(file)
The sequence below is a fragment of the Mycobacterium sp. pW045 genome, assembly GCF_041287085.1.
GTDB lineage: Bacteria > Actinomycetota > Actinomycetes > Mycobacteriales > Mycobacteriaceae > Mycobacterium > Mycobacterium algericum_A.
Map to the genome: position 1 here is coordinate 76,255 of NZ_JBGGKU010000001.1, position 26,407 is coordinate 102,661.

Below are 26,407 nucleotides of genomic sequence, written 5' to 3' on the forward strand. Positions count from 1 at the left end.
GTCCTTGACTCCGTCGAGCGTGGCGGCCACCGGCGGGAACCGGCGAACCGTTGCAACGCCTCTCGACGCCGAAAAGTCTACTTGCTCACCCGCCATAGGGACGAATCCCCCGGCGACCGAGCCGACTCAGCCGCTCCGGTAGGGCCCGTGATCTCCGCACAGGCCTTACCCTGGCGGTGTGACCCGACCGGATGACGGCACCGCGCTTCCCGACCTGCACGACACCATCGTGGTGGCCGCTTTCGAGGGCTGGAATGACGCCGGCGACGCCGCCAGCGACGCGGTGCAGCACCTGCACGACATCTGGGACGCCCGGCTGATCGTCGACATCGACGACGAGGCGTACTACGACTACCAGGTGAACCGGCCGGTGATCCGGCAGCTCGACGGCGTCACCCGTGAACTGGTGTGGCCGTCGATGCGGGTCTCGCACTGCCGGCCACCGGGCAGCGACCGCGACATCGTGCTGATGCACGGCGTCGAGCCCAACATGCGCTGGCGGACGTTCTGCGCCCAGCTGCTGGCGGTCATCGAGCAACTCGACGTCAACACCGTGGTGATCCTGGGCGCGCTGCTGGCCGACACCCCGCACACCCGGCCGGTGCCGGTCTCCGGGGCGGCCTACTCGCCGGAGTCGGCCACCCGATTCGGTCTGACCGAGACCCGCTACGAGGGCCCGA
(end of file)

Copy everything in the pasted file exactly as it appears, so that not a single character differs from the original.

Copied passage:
The sequence below is a fragment of the Mycobacterium sp. pW045 genome, assembly GCF_041287085.1.
GTDB lineage: Bacteria > Actinomycetota > Actinomycetes > Mycobacteriales > Mycobacteriaceae > Mycobacterium > Mycobacterium algericum_A.
Map to the genome: position 1 here is coordinate 76,255 of NZ_JBGGKU010000001.1, position 26,407 is coordinate 102,661.

Below are 26,407 nucleotides of genomic sequence, written 5' to 3' on the forward strand. Positions count from 1 at the left end.
GTCCTTGACTCCGTCGAGCGTGGCGGCCACCGGCGGGAACCGGCGAACCGTTGCAACGCCTCTCGACGCCGAAAAGTCTACTTGCTCACCCGCCATAGGGACGAATCCCCCGGCGACCGAGCCGACTCAGCCGCTCCGGTAGGGCCCGTGATCTCCGCACAGGCCTTACCCTGGCGGTGTGACCCGACCGGATGACGGCACCGCGCTTCCCGACCTGCACGACACCATCGTGGTGGCCGCTTTCGAGGGCTGGAATGACGCCGGCGACGCCGCCAGCGACGCGGTGCAGCACCTGCACGACATCTGGGACGCCCGGCTGATCGTCGACATCGACGACGAGGCGTACTACGACTACCAGGTGAACCGGCCGGTGATCCGGCAGCTCGACGGCGTCACCCGTGAACTGGTGTGGCCGTCGATGCGGGTCTCGCACTGCCGGCCACCGGGCAGCGACCGCGACATCGTGCTGATGCACGGCGTCGAGCCCAACATGCGCTGGCGGACGTTCTGCGCCCAGCTGCTGGCGGTCATCGAGCAACTCGACGTCAACACCGTGGTGATCCTGGGCGCGCTGCTGGCCGACACCCCGCACACCCGGCCGGTGCCGGTCTCCGGGGCGGCCTACTCGCCGGAGTCGGCCACCCGATTCGGTCTGACCGAGACCCGCTACGAGGGCCCGA